Franklin’s Shanel Robinson Returned To Post As SomCo Commissioner Director

Governor Phil Murphy swears in Somerset County Commissioners’ Director Shanel Robinson during the Commission’s January 7 reorganization meeting. (Screenshot courtesy of Somerset County Commissioners.)

Fresh off a November victory returning her to her Somerset County Commissioner’s seat, Shanel Robinson on January 7 was once again voted in as Commissioner Director.

Robinson won re-election to the Commission in November, along with Commissioner Sara Sooy.

The annual Commission reorganization meeting was held at Raritan Valley Community College in Branchburg.

County Commissioner Melonie Marano was elected Deputy Commissioner at the meeting.

Robinson is a former Franklin Township Councilwoman, having left the office in 2019 after she won her first election to the then-Somerset County Board of Chosen Freeholders the previous November.

Gov. Phil Murphy was on hand at the January 7 reorganization meeting to swear in Robinson and Sooy. Robinson was sworn in as Commission Director by U.S. Rep. Bonnie Watson Coleman (D-12).

Speaking before he swore in Robinson and Sooy, Murphy said that politically, 2021 “was not an easy year,” especially for Democrats.”

“Somerset County stood tall,” he said, speaking of election day. “People showed up from both sides of the aisle and they made their voices heard. And that’s the way it should be.”

“This was a full and fair and free election, and I’m more than honored to stand with these two outstanding commissioners and swear them in,” Murphy said.

“To be a servant leader has never been more important,” Robinson said in her Director’s address.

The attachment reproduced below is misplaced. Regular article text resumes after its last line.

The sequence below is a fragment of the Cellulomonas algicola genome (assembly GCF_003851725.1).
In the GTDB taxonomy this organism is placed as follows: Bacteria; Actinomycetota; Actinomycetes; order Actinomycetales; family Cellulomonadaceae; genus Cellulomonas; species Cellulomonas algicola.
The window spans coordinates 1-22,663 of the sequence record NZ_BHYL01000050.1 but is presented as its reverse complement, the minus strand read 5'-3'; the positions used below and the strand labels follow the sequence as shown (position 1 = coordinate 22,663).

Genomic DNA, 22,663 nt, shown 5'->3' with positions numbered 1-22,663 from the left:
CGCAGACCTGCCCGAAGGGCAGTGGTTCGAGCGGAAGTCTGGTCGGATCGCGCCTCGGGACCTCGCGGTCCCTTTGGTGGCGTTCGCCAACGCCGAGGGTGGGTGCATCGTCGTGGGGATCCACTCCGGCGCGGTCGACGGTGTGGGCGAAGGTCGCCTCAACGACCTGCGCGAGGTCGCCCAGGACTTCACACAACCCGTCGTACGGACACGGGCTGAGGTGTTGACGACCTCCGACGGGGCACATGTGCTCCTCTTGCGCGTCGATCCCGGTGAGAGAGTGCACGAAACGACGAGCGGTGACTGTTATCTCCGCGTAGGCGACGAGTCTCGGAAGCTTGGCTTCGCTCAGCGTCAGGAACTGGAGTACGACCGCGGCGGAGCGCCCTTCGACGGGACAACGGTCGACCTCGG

“For the second year in a row, we are experiencing a new surge in Covid-19 cases,” she said. “But we are in a very different position this year, thanks to the 77 percent full vaccination rate, the highest in New Jersey.”

Speaking of money the County stands to receive in federal American Rescue Plan funds, Robinson said that roundtable discussions were held with groups from different segments of the County, including business, non-profit and tourism.

From those meetings came a set of objectives Robinson said the County would focus on.

Among those, she said, were to become “a leader in public health by providing vaccination, testing and coordination with private and public parties.”

She said the County would “better connect” communities such as Franklin with Raritan Valley Community College.

She said teh County will “work with the business community to help them find the finest employees possible.”

Robinson also said the County will work to establish a “tourism and hospitality industry in Somerset County” by “encouraging entertainment tourism, taking advantage of cultural and historical sites, award-winning golf courses … and so many more.”

“We look forward to leveraging with state-owned assets in our region as the nation gets ready for its 250th anniversary in 2026,” she said.

“If there is one thing the commissioners and I have learned from 2021, it’s that partnerships and cooperation are vital if we are to emerge successfully and stronger from the challenges we face,” she said. “We will come out on the other side, and stronger for it.”

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